Which means I’m very open to possibility! I want to stay here and I want to do meaningful work. This could take the form of a new full-time position in a cause-focused organization or a series of smaller projects. As Small Act have agreed to continue to hold my sponsorship so long as I have confirmed work lined up (who then contract me from them) a new employer does not have to go through the visa process with me, a significant silver lining to this whole situation. This creates, despite the brutal deadline, an exciting amount of flexibility and possibility.

I know I can help an organization do something incredible, and I know that there’s many organizations here that are doing incredible things. I am confident that things will work out despite this set-back.

Five weeks to figure it out. Wish me luck!

Of course, if you know of anything that you think would suit me or people I should be talking to please give me a holla.

Here’s my resume, feel free to share:

And my full-length CV if you’re not into the whole brevity thing:

Image by Donnie Ray on flickr.

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A slight change of plans

A huge catch-up is in order. Since my last post I’ve been to Burning Man and back, where the camp I have been coordinating since January, More Carrot (hosts of the Black Rock City Farmers Market) made its triumphant debut. I owe a proper post about that, impossible as it always is to put Burning Man into words. And there’s more I want to say, and photos I want to share, about our drive from DC to San Francisco in July. And music to get excited about, and case studies to share and things to say about social media. The usual hodgepodge of topics, but all of them in need of catching up.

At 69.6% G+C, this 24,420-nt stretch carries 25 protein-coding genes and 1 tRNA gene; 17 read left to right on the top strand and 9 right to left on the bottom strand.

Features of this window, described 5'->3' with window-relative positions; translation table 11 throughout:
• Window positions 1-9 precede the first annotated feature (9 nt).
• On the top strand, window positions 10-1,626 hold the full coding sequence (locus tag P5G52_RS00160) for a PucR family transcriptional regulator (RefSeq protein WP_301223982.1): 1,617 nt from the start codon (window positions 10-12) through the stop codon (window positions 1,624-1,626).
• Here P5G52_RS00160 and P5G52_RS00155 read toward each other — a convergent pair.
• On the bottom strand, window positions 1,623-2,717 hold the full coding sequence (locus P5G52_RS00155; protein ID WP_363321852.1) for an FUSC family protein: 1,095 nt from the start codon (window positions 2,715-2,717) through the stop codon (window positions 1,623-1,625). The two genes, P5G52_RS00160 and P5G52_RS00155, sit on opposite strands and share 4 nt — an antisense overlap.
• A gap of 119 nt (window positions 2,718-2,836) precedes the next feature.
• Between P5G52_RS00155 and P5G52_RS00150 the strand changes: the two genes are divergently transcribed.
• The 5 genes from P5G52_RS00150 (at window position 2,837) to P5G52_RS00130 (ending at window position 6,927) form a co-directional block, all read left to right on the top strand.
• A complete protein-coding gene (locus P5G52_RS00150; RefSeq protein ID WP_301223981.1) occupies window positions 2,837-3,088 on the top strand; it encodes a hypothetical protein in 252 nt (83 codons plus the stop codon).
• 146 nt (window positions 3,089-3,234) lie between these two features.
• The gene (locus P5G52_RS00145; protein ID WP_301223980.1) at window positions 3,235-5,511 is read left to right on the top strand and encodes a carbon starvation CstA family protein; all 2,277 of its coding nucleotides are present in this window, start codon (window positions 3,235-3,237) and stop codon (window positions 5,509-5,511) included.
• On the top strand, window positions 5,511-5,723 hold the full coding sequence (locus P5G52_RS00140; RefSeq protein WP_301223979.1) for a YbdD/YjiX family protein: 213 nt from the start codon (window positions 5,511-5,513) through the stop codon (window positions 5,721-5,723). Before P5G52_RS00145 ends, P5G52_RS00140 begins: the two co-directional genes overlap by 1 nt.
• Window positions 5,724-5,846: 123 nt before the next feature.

But all of that must wait a moment as I’ve got news which it would feel weird to hold onto and share only chronologically with the above. My still-new employer Small Act have decided to shut down the San Francisco office (in which I have been working only six weeks) so my job is disappearing. As my job evaporates so to does my visa, and with my visa goes K’s, despite her current success in her job. So that’s a real downer.

I got the news about this last Tuesday, three days after I got back from Burning Man (and our fantastic post-Burning Man decompression in Yosemite). Talk about a brutal return to everyday life from an intensely immediate and extraordinary two weeks.

After the constant movement and flux of the last three months there’s nothing I crave more than being settled. But that is not to be for now. I had intended to spend this month kicking arse for Small Act and setting up my house, which is only half unpacked-into. Now I must spend it networking like crazy and looking for new opportunities which will allow us to stay in San Francisco, once again not knowing what country I will be in in three months.

I am given hope by Small Act’s willingness to do what it can to help me stay. Firstly it is extending my month’s notice half-time over two months, giving me longer to find something new. Secondly it has agreed to continue to be my agent, so any new employer would contract me from them. This has the enormous advantage of allowing me to stay on my current visa (and is really just an extension of my current business model as a consultant). Thanks to this I don’t need to convince a potential employer to spend thousands of dollars and months of efforts organizing my sponsorship and nor would I need to leave the country to re-apply. Bonus!

But the question remains: what am I to do next?

The last two years I have been specializing in social media but I’m really an all-purpose organizer. I’ve established organizations and programs, worked for arts organizations, political parties and NGOs, consulted to governments, corporations and non-profits and organized film festivals, political outreach, art exhibitions, dance parties, conferences, workshops, Burning Man theme camps and more.